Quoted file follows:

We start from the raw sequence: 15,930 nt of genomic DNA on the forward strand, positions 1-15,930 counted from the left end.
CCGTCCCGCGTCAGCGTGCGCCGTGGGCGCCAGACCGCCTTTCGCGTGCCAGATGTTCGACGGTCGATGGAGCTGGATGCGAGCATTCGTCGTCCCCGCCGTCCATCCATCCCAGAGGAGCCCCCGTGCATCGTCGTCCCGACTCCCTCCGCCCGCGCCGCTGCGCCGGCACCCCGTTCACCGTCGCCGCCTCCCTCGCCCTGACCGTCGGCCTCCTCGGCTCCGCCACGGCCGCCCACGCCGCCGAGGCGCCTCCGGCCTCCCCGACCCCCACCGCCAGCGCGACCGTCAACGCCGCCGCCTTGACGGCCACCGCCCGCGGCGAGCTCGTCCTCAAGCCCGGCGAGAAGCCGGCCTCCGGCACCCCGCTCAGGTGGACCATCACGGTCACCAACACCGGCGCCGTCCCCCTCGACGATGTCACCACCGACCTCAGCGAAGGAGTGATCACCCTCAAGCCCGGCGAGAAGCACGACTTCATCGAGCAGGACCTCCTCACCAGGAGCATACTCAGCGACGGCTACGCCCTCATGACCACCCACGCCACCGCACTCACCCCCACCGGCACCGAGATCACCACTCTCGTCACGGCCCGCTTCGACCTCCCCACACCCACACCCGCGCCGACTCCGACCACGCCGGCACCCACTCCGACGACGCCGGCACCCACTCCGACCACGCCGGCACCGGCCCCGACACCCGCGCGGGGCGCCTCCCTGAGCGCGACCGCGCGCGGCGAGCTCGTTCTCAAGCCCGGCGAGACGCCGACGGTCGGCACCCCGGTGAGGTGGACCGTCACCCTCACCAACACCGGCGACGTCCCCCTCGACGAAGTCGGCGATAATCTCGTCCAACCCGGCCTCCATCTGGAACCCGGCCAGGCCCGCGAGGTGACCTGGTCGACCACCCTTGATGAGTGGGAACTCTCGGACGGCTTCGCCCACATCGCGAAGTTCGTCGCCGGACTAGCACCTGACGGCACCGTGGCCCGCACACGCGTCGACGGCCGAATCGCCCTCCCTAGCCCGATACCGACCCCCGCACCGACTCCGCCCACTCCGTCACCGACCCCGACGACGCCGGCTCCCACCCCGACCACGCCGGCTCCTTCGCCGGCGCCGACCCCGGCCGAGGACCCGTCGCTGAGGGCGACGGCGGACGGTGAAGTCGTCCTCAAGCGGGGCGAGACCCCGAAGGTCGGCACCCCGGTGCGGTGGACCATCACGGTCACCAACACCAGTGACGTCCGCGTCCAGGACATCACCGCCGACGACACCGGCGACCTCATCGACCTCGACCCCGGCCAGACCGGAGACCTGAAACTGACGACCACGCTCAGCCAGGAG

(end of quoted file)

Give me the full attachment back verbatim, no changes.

We start from the raw sequence: 15,930 nt of genomic DNA on the forward strand, positions 1-15,930 counted from the left end.
CCGTCCCGCGTCAGCGTGCGCCGTGGGCGCCAGACCGCCTTTCGCGTGCCAGATGTTCGACGGTCGATGGAGCTGGATGCGAGCATTCGTCGTCCCCGCCGTCCATCCATCCCAGAGGAGCCCCCGTGCATCGTCGTCCCGACTCCCTCCGCCCGCGCCGCTGCGCCGGCACCCCGTTCACCGTCGCCGCCTCCCTCGCCCTGACCGTCGGCCTCCTCGGCTCCGCCACGGCCGCCCACGCCGCCGAGGCGCCTCCGGCCTCCCCGACCCCCACCGCCAGCGCGACCGTCAACGCCGCCGCCTTGACGGCCACCGCCCGCGGCGAGCTCGTCCTCAAGCCCGGCGAGAAGCCGGCCTCCGGCACCCCGCTCAGGTGGACCATCACGGTCACCAACACCGGCGCCGTCCCCCTCGACGATGTCACCACCGACCTCAGCGAAGGAGTGATCACCCTCAAGCCCGGCGAGAAGCACGACTTCATCGAGCAGGACCTCCTCACCAGGAGCATACTCAGCGACGGCTACGCCCTCATGACCACCCACGCCACCGCACTCACCCCCACCGGCACCGAGATCACCACTCTCGTCACGGCCCGCTTCGACCTCCCCACACCCACACCCGCGCCGACTCCGACCACGCCGGCACCCACTCCGACGACGCCGGCACCCACTCCGACCACGCCGGCACCGGCCCCGACACCCGCGCGGGGCGCCTCCCTGAGCGCGACCGCGCGCGGCGAGCTCGTTCTCAAGCCCGGCGAGACGCCGACGGTCGGCACCCCGGTGAGGTGGACCGTCACCCTCACCAACACCGGCGACGTCCCCCTCGACGAAGTCGGCGATAATCTCGTCCAACCCGGCCTCCATCTGGAACCCGGCCAGGCCCGCGAGGTGACCTGGTCGACCACCCTTGATGAGTGGGAACTCTCGGACGGCTTCGCCCACATCGCGAAGTTCGTCGCCGGACTAGCACCTGACGGCACCGTGGCCCGCACACGCGTCGACGGCCGAATCGCCCTCCCTAGCCCGATACCGACCCCCGCACCGACTCCGCCCACTCCGTCACCGACCCCGACGACGCCGGCTCCCACCCCGACCACGCCGGCTCCTTCGCCGGCGCCGACCCCGGCCGAGGACCCGTCGCTGAGGGCGACGGCGGACGGTGAAGTCGTCCTCAAGCGGGGCGAGACCCCGAAGGTCGGCACCCCGGTGCGGTGGACCATCACGGTCACCAACACCAGTGACGTCCGCGTCCAGGACATCACCGCCGACGACACCGGCGACCTCATCGACCTCGACCCCGGCCAGACCGGAGACCTGAAACTGACGACCACGCTCAGCCAGGAG